Polio - The Amazing Dr. Jonas Salk

Map of Afganistan and Pakistan

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Then and Now

Dr. Jonas Salk, an American medical researcher announced on March 26, 1953 on the radio that he has successfully tested a vaccine to treat poliomyelitis. During 1952 the United States had an epidemic year for polio with 58,000 new cases, and 3000 of those children died from the disease. I remember as a small child how parents were afraid to let their children swim due to the risk of contracting this virus.

The World Health Organization (WHO) recently announced the polio virus has spread to several new countries, and it is “a public health emergency of international concern” that warrants aggressive measures to control the transmission of this virus. Up until this time polio had been thought to be close to eradication. The only two diseases in the world that have truly been eradicated are smallpox and rinderpest, which is the viral cattle disease.

SplendidSolution: Jonas Salk and the Conquest of Polio

Splendid Solution: Jonas Salk and the Conquest of Polio
Splendid Solution: Jonas Salk and the Conquest of Polio

Splendid Solution chronicles Dr. Salk's race against time-and a growing epidemic that reached 57,000 reported cases in the summer of 1952-to achieve an unparalleled medical breakthrough that made him a cultural hero and icon for a whole generation.

 

Areas of the World Affected

Pakistan has the largest number of domestic cases as the Taliban factions have forbidden vaccinations in tribal areas and health care workers have been attacked. In addition, the disease has spread to Afghanistan, Syria, Iraq, Cameroon and Equatorial Guinea. Additionally, WHO is concerned about Ethiopia, Israel, Somalia and Nigeria. They are urging all nations to carry out very vigorous immunization campaigns.

Polio had decreased by 99% since 1988 to 406 cases reported in 2013. This year 74 cases have already been officially reported. Previously, polio had been confined to Nigeria, Pakistan and Afghanistan. WHO estimates that 1.5 million childhood deaths had been prevented by the systemic administration of Vitamin A along with the polio immunization. Southeast Asia, including India, has been declared polio free due to their vigourous efforts to get children immunized. In the United States polio was eradicated in 1979.

Dr. Jonas Salk

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Iron Lung

For victims that could not breathe
For victims that could not breathe | Source

What is Polio?

Polio is a very contagious disease that is caused by the poliovirus, which primarily affects children under five. One out of 200 patients will get irreversible paralysis and from 5% to 10% of those will die as their breathing muscles become immobilized. The poliovirus invades the nervous system and is able to cause paralysis in a few hours.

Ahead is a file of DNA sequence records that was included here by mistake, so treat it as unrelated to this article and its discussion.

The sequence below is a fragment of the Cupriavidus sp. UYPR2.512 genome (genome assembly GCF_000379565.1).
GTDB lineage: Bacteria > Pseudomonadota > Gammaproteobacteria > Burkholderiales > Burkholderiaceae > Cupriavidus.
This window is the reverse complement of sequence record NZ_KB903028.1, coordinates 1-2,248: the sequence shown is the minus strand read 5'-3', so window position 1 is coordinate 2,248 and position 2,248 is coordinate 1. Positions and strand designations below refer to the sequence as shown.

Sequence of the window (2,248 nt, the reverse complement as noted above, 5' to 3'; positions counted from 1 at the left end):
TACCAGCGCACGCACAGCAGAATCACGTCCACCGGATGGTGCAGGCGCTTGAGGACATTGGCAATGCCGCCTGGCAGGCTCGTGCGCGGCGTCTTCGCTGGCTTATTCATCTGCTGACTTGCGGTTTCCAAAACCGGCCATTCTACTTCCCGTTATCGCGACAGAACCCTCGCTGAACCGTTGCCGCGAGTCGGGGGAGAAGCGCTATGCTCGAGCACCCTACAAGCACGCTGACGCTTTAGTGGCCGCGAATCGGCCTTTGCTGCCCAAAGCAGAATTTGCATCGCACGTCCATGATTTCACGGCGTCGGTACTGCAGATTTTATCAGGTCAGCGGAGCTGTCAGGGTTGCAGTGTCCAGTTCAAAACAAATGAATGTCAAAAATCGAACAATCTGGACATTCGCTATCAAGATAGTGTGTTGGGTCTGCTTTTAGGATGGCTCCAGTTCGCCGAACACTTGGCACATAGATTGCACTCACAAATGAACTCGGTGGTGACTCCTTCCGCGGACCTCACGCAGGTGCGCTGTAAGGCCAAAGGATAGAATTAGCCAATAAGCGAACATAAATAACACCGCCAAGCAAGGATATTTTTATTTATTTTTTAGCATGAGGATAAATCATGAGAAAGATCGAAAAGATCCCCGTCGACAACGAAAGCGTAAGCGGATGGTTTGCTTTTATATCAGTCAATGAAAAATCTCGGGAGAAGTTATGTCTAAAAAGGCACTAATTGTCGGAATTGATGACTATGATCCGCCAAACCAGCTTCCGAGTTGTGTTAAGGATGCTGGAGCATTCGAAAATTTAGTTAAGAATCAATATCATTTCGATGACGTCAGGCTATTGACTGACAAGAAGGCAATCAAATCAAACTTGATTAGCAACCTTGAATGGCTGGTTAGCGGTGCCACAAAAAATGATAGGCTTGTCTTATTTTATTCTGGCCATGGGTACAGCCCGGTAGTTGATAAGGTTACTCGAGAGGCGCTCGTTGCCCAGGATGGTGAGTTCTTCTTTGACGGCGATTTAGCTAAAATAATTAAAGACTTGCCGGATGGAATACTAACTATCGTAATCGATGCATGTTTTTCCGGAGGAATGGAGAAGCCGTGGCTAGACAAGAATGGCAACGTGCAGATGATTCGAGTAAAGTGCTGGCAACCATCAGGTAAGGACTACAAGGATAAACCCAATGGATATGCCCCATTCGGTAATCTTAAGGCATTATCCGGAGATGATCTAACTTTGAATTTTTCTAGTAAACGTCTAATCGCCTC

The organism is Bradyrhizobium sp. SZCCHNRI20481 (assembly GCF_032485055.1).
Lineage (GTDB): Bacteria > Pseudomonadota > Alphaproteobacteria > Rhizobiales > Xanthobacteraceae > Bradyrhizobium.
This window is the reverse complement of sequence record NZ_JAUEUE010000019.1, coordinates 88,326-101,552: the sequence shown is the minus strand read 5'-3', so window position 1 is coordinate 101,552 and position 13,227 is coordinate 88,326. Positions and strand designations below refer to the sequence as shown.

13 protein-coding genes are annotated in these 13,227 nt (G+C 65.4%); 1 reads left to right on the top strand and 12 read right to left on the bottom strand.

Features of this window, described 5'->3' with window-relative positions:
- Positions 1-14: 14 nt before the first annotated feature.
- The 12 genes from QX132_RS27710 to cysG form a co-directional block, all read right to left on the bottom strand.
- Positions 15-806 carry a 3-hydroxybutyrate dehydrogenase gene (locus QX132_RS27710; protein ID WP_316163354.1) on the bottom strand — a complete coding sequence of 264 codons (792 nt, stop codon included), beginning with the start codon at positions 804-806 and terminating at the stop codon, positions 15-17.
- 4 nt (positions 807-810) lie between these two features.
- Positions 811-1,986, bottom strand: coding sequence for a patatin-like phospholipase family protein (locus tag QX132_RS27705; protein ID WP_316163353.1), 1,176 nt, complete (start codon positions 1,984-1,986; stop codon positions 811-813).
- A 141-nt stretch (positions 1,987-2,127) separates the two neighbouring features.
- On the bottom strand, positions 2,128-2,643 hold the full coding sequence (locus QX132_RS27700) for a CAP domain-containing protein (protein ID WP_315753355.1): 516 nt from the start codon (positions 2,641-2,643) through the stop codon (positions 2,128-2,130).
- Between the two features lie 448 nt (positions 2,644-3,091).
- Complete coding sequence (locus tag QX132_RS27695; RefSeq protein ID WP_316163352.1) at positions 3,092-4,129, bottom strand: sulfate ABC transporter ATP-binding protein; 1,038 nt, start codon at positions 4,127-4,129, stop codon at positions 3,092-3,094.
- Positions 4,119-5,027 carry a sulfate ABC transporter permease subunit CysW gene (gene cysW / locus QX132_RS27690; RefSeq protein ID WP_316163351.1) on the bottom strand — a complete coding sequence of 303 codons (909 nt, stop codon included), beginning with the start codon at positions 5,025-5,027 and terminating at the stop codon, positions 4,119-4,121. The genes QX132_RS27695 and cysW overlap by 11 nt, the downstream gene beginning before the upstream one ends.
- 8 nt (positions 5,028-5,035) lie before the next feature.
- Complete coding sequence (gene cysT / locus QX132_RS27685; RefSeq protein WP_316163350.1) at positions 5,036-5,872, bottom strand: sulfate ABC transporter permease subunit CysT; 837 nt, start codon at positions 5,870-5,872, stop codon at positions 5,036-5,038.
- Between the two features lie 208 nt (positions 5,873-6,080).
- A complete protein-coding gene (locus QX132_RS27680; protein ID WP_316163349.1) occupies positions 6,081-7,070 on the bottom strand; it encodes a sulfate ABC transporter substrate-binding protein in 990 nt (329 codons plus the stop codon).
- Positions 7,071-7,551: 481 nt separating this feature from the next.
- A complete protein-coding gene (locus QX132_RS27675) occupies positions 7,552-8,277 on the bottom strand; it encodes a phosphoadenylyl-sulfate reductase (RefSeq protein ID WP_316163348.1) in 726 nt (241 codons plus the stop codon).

This contagious virus lives in the intestines and the throat of infected people, so it can be easily spread through a sneeze, by having your hands on feces from a small child and then touching your mouth or face. The disease can be spread to others immediately before symptoms occur and up to 1 to 2 weeks following the development of the disease. It can also live in contaminated food and water when people do not wash their hands.

Life of Dr. Jonas Salk

Jonas Salk was born in 1914 in New York City. He began conducting research on viruses in the 1930s while he was a medical student at New York University, and during World War II he helped develop flu vaccines. He led the research laboratory at the University of Pittsburgh; then, he was awarded a grant to study the polio-virus and develop a possible vaccine in 1948. Polio had previously been known as infantile paralysis. Dr. Salk conducted his first human trials on former polio patients, on himself and his family, and by 1953 he was ready to announce his findings.

Clinical trials using the Salk vaccine along with a placebo began in 1954 on nearly 2,000,000 American schoolchildren. In April 1955 and announcement was made that the vaccine was effective and safe, which began a huge nationwide an occupation campaign.

The impact of the vaccine on polio was phenomenal. In 1952 there were more than 57,000 cases in United States, according to the College of physicians of Philadelphia. Within 10 years that number fell to less than 1000. Albert Sabin developed a live virus vaccine a few years later that was less expensive and much easier to use, but not considered any more effective.

Dr. Salk Continues Research

In 1963 Dr. Salk opened his own research organization, the Salk Center for Biological Studies. Dr. Salk was considered a miracle worker, and he endeared himself to the public because he refused to patent the vaccine. Salk would have been $7 billion richer if his vaccine had been patented. He never had any desire to profit personally from his discovery as his goal was to see the vaccine disseminated as quickly as possible.

He and several other scientists focused on developing cures for other diseases, such as multiple sclerosis and cancer. Dr. Salk was the center’s director until 1975, and he continued research and studied AIDS and HIV later in his career. Additionally he wrote several books including:

  • Men Unfolding (1972)
  • The Survival of the Wisest (1973), co-written with his son Jonathan
  • World Population and Human Values: A New Reality (1981)
  • Anatomy of Reality (1983)

First Polio Vaccines

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Personal Life of Jonas Salk

Dr. Salk was married to Donna Lyndsay from 1939 to 1968, and they had three sons together. In 1970 he married Francoise Gilot, an artist, who had previously been romantically involved with Pablo Picasso. They had one child.

He received numerous awards for his work over his lifetime, including the Nobel Prize. Jonas Salk died on June 23, 1995, at 80 years of age of congestive heart failure. Dr. Salk obviously earned his place in medical history and will always be remembered as the man who found a cure for polio.